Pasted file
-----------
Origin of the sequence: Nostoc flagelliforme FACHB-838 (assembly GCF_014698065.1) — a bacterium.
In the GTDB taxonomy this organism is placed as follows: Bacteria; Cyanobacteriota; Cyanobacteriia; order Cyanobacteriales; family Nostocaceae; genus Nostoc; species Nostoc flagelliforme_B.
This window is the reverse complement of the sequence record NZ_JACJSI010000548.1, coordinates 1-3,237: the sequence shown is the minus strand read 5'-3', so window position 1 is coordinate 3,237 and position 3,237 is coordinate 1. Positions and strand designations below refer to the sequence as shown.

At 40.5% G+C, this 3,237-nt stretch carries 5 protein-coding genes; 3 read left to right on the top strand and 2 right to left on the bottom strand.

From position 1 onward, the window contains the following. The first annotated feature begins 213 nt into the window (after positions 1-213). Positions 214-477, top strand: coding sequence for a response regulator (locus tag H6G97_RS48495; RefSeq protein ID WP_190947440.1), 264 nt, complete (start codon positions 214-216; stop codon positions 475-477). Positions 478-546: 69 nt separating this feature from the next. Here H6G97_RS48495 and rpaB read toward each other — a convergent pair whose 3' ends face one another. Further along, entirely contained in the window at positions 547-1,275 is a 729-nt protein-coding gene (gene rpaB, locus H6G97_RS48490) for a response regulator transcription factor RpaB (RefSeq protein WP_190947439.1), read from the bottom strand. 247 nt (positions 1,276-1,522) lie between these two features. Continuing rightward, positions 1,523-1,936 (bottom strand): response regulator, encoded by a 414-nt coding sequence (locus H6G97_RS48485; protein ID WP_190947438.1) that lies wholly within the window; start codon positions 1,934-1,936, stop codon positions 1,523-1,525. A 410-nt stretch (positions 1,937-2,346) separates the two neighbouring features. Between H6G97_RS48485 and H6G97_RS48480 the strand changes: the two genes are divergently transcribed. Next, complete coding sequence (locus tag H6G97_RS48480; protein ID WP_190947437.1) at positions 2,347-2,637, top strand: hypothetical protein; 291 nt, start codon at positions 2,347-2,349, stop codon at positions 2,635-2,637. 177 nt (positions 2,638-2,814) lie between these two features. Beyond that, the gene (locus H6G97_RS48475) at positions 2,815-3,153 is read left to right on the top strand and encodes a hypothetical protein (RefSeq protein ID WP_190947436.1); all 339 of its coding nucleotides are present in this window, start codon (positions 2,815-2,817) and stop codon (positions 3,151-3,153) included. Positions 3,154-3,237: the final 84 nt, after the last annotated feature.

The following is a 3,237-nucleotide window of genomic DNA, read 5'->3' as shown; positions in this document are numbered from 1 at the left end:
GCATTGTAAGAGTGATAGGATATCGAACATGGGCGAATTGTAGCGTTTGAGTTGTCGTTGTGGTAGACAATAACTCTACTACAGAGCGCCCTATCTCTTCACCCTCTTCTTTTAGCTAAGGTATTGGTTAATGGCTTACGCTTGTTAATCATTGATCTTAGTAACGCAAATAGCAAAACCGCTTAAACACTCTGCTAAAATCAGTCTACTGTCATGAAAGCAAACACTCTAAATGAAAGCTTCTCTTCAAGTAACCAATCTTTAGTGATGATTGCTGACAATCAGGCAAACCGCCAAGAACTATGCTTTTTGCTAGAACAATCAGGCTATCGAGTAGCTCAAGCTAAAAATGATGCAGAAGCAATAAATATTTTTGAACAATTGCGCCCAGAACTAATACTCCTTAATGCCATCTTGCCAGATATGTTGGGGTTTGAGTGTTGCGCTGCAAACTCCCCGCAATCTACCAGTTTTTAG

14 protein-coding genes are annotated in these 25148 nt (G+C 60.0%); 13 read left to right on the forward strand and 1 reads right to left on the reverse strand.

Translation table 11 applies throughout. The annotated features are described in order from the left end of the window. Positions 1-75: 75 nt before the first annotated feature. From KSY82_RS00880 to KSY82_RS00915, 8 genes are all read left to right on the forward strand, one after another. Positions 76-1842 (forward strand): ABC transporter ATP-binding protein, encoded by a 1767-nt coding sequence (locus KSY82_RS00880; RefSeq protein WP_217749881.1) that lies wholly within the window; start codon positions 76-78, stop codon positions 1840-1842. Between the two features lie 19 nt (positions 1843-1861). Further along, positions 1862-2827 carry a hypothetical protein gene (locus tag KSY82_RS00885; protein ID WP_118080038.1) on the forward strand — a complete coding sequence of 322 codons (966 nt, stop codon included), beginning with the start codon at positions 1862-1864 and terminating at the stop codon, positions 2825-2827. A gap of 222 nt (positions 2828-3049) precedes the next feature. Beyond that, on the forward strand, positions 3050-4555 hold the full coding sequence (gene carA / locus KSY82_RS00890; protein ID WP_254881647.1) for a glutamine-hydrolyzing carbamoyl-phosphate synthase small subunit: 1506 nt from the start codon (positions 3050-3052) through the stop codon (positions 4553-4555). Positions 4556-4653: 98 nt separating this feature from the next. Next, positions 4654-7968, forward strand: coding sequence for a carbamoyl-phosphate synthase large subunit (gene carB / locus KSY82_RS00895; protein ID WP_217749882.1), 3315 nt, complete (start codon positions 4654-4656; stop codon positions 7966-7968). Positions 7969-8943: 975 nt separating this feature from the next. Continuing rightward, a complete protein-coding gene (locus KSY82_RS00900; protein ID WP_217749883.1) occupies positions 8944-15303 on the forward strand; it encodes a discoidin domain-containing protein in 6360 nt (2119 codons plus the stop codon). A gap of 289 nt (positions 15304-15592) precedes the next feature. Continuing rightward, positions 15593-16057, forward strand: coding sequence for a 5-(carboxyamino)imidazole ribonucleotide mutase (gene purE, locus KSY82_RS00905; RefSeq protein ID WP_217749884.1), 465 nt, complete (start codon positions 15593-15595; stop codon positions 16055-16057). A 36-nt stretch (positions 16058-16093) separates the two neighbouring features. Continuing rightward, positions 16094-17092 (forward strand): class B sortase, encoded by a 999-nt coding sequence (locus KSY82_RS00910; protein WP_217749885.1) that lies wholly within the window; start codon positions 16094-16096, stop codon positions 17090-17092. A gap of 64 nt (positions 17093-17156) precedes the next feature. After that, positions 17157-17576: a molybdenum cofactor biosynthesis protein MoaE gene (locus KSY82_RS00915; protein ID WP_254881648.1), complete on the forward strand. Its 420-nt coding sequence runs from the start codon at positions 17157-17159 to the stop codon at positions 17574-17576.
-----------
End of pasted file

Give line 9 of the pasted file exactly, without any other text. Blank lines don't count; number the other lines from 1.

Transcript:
Translation table 11 applies throughout. The annotated features are described in order from the left end of the window. Positions 1-75: 75 nt before the first annotated feature. From KSY82_RS00880 to KSY82_RS00915, 8 genes are all read left to right on the forward strand, one after another. Positions 76-1842 (forward strand): ABC transporter ATP-binding protein, encoded by a 1767-nt coding sequence (locus KSY82_RS00880; RefSeq protein WP_217749881.1) that lies wholly within the window; start codon positions 76-78, stop codon positions 1840-1842. Between the two features lie 19 nt (positions 1843-1861). Further along, positions 1862-2827 carry a hypothetical protein gene (locus tag KSY82_RS00885; protein ID WP_118080038.1) on the forward strand — a complete coding sequence of 322 codons (966 nt, stop codon included), beginning with the start codon at positions 1862-1864 and terminating at the stop codon, positions 2825-2827. A gap of 222 nt (positions 2828-3049) precedes the next feature. Beyond that, on the forward strand, positions 3050-4555 hold the full coding sequence (gene carA / locus KSY82_RS00890; protein ID WP_254881647.1) for a glutamine-hydrolyzing carbamoyl-phosphate synthase small subunit: 1506 nt from the start codon (positions 3050-3052) through the stop codon (positions 4553-4555). Positions 4556-4653: 98 nt separating this feature from the next. Next, positions 4654-7968, forward strand: coding sequence for a carbamoyl-phosphate synthase large subunit (gene carB / locus KSY82_RS00895; protein ID WP_217749882.1), 3315 nt, complete (start codon positions 4654-4656; stop codon positions 7966-7968). Positions 7969-8943: 975 nt separating this feature from the next. Continuing rightward, a complete protein-coding gene (locus KSY82_RS00900; protein ID WP_217749883.1) occupies positions 8944-15303 on the forward strand; it encodes a discoidin domain-containing protein in 6360 nt (2119 codons plus the stop codon). A gap of 289 nt (positions 15304-15592) precedes the next feature. Continuing rightward, positions 15593-16057, forward strand: coding sequence for a 5-(carboxyamino)imidazole ribonucleotide mutase (gene purE, locus KSY82_RS00905; RefSeq protein ID WP_217749884.1), 465 nt, complete (start codon positions 15593-15595; stop codon positions 16055-16057). A 36-nt stretch (positions 16058-16093) separates the two neighbouring features. Continuing rightward, positions 16094-17092 (forward strand): class B sortase, encoded by a 999-nt coding sequence (locus KSY82_RS00910; protein WP_217749885.1) that lies wholly within the window; start codon positions 16094-16096, stop codon positions 17090-17092. A gap of 64 nt (positions 17093-17156) precedes the next feature. After that, positions 17157-17576: a molybdenum cofactor biosynthesis protein MoaE gene (locus KSY82_RS00915; protein ID WP_254881648.1), complete on the forward strand. Its 420-nt coding sequence runs from the start codon at positions 17157-17159 to the stop codon at positions 17574-17576.